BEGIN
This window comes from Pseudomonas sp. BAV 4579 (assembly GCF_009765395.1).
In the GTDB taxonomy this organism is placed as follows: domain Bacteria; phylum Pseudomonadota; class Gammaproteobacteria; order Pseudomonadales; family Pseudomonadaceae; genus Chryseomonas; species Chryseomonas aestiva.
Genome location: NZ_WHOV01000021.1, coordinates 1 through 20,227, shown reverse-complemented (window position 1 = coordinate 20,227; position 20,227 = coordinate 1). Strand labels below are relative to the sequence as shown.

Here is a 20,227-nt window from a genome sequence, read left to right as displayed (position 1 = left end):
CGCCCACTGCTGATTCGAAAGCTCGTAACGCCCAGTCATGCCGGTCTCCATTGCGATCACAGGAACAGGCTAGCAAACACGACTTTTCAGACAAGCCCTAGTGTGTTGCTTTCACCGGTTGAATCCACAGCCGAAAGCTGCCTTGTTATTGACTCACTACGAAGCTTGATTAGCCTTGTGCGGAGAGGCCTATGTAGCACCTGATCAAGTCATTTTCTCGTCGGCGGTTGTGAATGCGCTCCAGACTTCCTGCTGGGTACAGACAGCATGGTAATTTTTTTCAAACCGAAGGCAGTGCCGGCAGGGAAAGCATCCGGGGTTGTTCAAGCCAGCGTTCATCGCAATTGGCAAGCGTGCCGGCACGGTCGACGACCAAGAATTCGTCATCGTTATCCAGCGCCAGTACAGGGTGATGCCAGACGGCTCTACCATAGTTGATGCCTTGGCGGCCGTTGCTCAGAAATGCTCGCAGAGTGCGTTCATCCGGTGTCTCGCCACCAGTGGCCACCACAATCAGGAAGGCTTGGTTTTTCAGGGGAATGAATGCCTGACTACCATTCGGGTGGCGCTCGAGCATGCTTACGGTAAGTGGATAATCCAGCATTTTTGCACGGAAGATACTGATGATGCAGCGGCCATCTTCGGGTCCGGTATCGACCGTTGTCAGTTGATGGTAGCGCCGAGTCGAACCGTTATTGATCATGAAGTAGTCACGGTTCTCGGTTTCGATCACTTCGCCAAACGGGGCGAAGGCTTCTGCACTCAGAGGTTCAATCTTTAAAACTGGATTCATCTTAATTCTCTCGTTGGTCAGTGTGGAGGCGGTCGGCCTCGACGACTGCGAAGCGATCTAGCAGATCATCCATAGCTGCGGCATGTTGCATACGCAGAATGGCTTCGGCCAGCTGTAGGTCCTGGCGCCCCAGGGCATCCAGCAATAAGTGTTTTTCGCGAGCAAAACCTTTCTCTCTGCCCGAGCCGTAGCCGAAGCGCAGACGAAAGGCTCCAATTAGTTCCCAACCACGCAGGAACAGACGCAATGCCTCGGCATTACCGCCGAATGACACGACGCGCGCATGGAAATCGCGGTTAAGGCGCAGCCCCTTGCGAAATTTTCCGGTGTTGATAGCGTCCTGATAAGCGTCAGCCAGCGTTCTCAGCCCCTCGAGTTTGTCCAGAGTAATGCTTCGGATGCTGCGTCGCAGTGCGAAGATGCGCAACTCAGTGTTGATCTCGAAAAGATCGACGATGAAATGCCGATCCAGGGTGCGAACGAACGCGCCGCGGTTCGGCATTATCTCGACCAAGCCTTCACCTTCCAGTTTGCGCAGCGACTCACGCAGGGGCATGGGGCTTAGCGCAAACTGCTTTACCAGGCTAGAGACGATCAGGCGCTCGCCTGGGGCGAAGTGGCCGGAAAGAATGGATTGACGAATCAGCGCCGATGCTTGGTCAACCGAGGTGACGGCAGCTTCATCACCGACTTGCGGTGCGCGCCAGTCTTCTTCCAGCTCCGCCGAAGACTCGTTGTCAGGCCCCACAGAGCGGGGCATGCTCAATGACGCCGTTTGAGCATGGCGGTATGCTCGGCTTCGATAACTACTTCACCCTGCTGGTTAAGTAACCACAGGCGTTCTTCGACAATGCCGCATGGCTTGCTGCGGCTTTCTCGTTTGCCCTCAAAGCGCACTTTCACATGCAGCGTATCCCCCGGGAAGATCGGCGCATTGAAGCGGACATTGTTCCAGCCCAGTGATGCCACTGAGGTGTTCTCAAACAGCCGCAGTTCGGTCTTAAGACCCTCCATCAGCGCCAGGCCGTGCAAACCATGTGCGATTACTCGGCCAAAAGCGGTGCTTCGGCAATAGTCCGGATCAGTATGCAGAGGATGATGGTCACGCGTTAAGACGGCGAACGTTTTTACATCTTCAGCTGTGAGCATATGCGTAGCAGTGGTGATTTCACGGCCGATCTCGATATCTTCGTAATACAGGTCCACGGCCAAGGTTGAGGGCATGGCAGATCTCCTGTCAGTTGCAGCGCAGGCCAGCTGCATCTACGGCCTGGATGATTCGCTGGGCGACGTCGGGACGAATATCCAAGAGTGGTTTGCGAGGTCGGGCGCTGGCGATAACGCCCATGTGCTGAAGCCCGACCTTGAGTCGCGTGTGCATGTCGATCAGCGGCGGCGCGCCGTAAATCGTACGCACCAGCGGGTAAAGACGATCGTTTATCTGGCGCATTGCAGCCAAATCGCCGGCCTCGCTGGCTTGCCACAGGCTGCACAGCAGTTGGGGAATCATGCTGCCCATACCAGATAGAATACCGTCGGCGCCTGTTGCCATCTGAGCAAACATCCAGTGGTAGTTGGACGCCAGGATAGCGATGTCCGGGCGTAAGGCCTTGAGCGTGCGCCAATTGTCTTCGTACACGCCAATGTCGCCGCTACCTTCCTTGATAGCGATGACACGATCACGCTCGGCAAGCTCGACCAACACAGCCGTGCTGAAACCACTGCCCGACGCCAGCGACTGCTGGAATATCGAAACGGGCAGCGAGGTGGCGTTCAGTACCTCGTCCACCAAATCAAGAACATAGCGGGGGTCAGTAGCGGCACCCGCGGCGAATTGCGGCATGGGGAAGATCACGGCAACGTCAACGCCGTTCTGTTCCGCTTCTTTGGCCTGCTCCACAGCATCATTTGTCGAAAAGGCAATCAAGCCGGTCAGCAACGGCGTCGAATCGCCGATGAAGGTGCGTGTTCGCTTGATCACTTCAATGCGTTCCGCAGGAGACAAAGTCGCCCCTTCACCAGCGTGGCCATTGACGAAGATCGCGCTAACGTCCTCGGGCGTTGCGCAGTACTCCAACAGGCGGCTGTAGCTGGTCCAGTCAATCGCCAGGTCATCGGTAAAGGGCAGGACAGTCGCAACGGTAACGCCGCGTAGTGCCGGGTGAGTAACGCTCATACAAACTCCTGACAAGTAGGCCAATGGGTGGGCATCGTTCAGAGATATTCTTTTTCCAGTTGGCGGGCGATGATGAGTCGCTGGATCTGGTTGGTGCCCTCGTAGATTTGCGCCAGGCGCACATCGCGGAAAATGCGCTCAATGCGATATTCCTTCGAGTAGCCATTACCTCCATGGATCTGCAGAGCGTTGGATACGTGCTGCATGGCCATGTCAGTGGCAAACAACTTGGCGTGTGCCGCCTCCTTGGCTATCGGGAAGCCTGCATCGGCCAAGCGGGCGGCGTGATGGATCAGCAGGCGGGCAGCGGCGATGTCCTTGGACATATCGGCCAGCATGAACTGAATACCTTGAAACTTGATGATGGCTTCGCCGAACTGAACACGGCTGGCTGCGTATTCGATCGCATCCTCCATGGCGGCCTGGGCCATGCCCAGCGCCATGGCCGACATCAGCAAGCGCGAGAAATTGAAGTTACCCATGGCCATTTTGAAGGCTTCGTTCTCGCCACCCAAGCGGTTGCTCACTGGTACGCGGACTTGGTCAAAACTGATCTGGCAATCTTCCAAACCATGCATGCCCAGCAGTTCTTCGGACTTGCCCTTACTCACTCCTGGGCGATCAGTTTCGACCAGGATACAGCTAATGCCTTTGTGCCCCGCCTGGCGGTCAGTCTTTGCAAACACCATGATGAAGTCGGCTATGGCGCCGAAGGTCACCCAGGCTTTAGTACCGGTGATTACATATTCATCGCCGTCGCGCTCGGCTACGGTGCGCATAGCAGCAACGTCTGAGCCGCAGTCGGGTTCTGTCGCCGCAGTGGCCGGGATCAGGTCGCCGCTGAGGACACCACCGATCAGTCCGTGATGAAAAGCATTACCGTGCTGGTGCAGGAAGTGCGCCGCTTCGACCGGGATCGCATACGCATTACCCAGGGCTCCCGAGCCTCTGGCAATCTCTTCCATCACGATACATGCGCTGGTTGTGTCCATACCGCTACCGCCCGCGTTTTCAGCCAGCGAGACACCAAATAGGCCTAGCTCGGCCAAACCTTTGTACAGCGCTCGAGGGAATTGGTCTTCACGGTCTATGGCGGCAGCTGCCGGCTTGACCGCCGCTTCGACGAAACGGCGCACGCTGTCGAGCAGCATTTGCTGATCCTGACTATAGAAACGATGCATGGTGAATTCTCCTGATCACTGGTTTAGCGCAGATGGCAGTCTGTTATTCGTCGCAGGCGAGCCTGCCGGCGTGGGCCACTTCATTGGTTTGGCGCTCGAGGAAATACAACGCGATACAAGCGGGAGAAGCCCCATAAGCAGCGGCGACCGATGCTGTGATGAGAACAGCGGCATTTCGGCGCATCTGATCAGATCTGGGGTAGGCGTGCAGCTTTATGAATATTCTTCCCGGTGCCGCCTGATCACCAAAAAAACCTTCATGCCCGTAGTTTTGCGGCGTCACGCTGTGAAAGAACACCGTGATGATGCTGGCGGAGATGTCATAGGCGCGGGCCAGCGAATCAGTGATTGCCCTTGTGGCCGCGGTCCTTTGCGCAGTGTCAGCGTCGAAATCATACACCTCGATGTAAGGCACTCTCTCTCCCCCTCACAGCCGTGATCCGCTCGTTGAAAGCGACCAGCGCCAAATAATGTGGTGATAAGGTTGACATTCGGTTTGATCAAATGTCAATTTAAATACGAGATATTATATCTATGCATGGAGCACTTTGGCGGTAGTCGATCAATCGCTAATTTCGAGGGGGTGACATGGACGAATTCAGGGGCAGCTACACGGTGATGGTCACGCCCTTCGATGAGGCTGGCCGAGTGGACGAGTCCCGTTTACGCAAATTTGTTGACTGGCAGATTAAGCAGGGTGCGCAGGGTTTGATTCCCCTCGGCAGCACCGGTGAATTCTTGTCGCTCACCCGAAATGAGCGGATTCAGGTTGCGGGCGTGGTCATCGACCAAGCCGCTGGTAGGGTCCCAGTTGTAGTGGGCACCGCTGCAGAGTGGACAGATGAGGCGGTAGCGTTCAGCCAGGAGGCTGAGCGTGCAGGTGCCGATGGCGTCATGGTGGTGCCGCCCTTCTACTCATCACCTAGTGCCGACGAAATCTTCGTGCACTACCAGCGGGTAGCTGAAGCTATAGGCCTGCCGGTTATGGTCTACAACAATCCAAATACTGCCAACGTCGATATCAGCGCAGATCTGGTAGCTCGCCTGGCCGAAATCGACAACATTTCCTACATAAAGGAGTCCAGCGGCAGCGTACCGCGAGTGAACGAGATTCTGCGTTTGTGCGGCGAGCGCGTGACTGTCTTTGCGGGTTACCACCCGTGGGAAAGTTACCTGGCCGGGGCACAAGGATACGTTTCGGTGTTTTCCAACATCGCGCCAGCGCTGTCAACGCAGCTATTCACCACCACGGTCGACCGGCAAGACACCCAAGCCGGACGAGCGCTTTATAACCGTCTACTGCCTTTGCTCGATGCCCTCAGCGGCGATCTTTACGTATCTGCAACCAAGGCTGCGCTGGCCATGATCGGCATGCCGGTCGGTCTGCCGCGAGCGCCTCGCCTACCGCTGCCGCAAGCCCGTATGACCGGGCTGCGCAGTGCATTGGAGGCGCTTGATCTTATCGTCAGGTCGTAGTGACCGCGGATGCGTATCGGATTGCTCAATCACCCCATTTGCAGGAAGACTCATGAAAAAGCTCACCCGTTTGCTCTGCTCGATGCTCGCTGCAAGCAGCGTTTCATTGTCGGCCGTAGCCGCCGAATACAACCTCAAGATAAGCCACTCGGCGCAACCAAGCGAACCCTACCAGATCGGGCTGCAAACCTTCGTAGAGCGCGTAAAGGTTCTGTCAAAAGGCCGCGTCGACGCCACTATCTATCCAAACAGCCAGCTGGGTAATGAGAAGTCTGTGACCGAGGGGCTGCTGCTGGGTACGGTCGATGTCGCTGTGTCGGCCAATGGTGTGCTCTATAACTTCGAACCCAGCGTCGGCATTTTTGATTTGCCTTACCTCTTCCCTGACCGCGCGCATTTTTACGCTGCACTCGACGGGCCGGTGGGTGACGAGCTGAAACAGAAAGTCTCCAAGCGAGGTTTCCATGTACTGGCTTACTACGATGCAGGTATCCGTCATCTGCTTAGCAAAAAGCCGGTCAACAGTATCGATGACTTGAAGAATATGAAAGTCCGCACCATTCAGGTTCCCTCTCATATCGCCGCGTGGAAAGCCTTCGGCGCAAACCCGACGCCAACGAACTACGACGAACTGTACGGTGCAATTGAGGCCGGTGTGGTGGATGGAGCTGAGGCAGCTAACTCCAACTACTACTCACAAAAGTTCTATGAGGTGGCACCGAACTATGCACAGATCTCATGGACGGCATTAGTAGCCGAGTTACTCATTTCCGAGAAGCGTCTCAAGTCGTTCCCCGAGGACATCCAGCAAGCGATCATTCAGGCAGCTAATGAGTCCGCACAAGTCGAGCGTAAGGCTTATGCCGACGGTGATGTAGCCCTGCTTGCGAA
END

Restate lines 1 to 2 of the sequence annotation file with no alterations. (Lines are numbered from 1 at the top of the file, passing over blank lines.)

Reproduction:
This window comes from Pseudomonas sp. BAV 4579 (assembly GCF_009765395.1).
In the GTDB taxonomy this organism is placed as follows: domain Bacteria; phylum Pseudomonadota; class Gammaproteobacteria; order Pseudomonadales; family Pseudomonadaceae; genus Chryseomonas; species Chryseomonas aestiva.